Securities

  • May 26, 2017

    BNC Bancorp Investor Sues Over $1.9B Pinnacle Merger Docs

    A putative class of BNC Bancorp shareholders slapped the bank and Pinnacle Financial Partners Inc. with a suit in North Carolina federal court on Thursday, alleging that key details of the bank holding companies’ proposed $1.9 billion merger weren’t adequately disclosed in shareholder materials.

  • May 25, 2017

    Qualcomm Socked With Investor Suit After Shares Dip 35%

    Investors in Qualcomm Inc. hit the semiconductor giant with a shareholder lawsuit in Delaware federal court Thursday, alleging its leadership dropped the ball by pushing hard-line policies that led to record-breaking antitrust fines and rushing a defective mobile chip to market that led to a major drop in sales.

  • May 25, 2017

    'Hedge Fund' Founder Pleads Guilty To Fraud Charges

    A would-be hedge fund founder pled guilty Thursday in New York federal court to a conspiracy charge tied to his alleged ploy to lure investors into a new fund by touting its great prior performance — performance that didn’t exist — prosecutors said.

  • May 25, 2017

    LendingClub Stock Drop Suit Moves Forward Mostly Intact

    A California federal judge allowed the bulk of a proposed class action accusing LendingClub Corp. of hiding defective internal controls to go forward on Thursday, but ruled that the investors behind the suit will need to tighten up some of their claims.

  • May 25, 2017

    7th Circ. Backs CFTC Dismissal Of $3.6M Trading Loss Suit

    The Seventh Circuit said Thursday that a family trust waited too long to bring claims over its $3.6 million loss in futures contracts trading, upholding a U.S. Commodity Futures Trading Commission ruling that the trust's arbitration of the claims did not pause their time limits.

  • May 25, 2017

    Broker Agrees To Deal Over Alleged REIT Violations

    A broker-dealer has agreed to pay $650,000 to resolve allegations that the business unlawfully sold units in non-publicly traded real estate investment trusts to unsuitable New Jersey investors and failed to make and keep adequate records for its sales, state officials announced Thursday.

  • May 25, 2017

    Billionaire Developer Peppers Judge Ahead Of UN Bribe Trial

    Chinese real estate billionaire Ng Lap Seng's legal team has lodged a flurry of letters ahead of the developer's Tuesday bribery trial, with the latest missive Thursday saying a key cooperating witness may have made undisclosed exculpatory statements during plea talks with prosecutors.

  • May 25, 2017

    Subprime Auto Loan Co. Execs Cop To $11M Fraud

    Two Massachusetts men pled guilty in Boston federal court Thursday to an $11 million fraud scheme in which they falsely told investors that their subprime auto loan company could accept tax-advantaged retirement account funds.

  • May 25, 2017

    Helicopter Service Co.'s $3.9M Deal Denied Preliminary OK

    A New York federal judge on Thursday refused to preliminarily approve a $3.9 million settlement that would resolve a proposed investor class action against helicopter services giant CHC Group Ltd., citing concerns that absent class members could think “the deck is stacked against them” before they can object to the deal.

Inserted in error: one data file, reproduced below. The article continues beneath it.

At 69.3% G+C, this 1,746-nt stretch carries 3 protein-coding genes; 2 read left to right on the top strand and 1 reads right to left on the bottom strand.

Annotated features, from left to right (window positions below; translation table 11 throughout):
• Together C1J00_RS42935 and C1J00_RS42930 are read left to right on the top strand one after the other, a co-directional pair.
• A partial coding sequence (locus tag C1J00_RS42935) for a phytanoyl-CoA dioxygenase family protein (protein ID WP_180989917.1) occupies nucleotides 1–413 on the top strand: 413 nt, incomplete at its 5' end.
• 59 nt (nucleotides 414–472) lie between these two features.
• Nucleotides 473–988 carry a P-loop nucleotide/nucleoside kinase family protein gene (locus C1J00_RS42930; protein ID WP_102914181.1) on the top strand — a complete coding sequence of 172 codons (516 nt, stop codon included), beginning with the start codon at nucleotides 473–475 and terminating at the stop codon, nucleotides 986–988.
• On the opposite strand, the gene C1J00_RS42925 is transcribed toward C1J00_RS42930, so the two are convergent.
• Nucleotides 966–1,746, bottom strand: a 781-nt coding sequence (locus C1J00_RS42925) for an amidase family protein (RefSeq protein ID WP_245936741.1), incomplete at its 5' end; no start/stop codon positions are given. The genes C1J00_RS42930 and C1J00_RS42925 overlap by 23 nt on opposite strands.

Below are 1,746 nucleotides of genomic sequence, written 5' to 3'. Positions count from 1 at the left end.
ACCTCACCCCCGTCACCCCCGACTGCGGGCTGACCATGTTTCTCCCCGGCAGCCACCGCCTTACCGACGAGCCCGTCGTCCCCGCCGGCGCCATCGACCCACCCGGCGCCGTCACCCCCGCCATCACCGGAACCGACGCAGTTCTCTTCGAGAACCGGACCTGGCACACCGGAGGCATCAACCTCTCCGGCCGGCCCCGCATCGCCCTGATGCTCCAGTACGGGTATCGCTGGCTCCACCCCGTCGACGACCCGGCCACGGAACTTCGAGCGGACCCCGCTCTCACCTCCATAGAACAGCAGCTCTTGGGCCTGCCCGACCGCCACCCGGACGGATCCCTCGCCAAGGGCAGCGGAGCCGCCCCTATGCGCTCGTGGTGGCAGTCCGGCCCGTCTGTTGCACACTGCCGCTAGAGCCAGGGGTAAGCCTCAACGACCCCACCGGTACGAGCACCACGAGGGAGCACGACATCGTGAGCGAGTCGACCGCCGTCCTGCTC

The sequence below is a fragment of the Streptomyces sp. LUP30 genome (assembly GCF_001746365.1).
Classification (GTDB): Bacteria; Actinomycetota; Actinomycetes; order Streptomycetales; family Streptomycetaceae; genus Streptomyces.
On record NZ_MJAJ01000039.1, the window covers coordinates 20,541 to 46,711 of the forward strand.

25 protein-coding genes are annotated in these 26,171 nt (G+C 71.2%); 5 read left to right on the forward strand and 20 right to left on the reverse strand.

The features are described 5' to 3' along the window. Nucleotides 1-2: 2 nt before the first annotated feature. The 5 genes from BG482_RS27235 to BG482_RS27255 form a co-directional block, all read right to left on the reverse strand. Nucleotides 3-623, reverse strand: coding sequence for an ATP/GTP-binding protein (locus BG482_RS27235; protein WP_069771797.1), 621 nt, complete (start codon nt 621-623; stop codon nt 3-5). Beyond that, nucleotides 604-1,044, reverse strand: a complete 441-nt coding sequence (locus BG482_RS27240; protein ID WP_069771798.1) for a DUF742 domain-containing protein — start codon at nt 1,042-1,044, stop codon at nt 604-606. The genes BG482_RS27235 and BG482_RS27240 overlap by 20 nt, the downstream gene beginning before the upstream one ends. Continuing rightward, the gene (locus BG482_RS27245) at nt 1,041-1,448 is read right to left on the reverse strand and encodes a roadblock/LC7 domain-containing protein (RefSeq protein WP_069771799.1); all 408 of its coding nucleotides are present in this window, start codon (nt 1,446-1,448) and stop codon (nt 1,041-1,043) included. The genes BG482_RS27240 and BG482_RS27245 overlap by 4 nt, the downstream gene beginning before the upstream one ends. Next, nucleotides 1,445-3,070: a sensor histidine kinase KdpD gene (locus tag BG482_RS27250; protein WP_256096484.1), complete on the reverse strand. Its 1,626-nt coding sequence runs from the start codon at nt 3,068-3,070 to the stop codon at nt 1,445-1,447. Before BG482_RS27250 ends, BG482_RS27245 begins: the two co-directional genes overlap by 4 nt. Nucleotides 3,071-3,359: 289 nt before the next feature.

• May 25, 2017

    DOJ To Send Fraud Prosecutor To UK Financial Watchdog

    The U.S. Department of Justice expects to detail an anti-corruption prosecutor to Britain’s Financial Conduct Authority in the coming months in the first assignment of its kind, a high-ranking DOJ official said in a speech Wednesday.

  • May 25, 2017

    4 Investors Settle SEC's Coffee Co. Pump-And-Dump Claims

    A California federal judge gave the green light on Wednesday for four offshore investors to pay the U.S. Securities and Exchange Commission nearly $1.7 million in disgorgements and interest to settle allegations that they participated in a $78 million pump-and-dump scheme involving shares of Jammin’ Java Corp., a coffee company originally founded by Bob Marley’s son Rohan.

  • May 25, 2017

    9th Circ. Says Old Suits Make Investor Class Claims Timely

    The Ninth Circuit on Wednesday revived a proposed shareholder class action alleging fertilizer manufacturer China Agritech Inc. overstated its revenue numbers, allowing putative class claims to proceed despite the investors being unnamed members in two now-concluded, almost identical suits in which class certification was denied.

  • May 25, 2017

    SEC Says Unregistered Adviser Bilked $2.1M From Investors

    The U.S. Securities and Exchange Commission sued a former options trading instructor in North Carolina federal court on Wednesday, claiming that he raised $2.1 million for two investment funds without the proper registrations and then concealed how he was using and losing investors’ money.

  • May 25, 2017

    Top Pence Aide Wants Bank Creditors To Play Regulatory Role

    A top adviser to Vice President Mike Pence on Thursday said that the Trump administration’s main priority in changing financial regulation will be to help creditors and other market participants take a more active role in policing markets.

  • May 25, 2017

    Global Regulators Set FX Market Conduct Code After Scandals

    Central bankers and foreign exchange players on Thursday unveiled a voluntary global code of conduct establishing good practices for wholesale foreign exchange markets, hoping to restore faith in a $5 trillion daily market beset by several enforcement probes and antitrust litigation alleging manipulation.

  • May 24, 2017

    Feds Drop Charges In $30M Pump-And-Dump Row, Cite Ruling

    A federal prosecutor told a New Jersey federal judge Wednesday that the government is dropping criminal charges against an investment adviser in a more-than-$30 million stock market manipulation scheme in light of a ruling dismissing charges in a separate securities fraud case on statute of limitations grounds.

  • May 24, 2017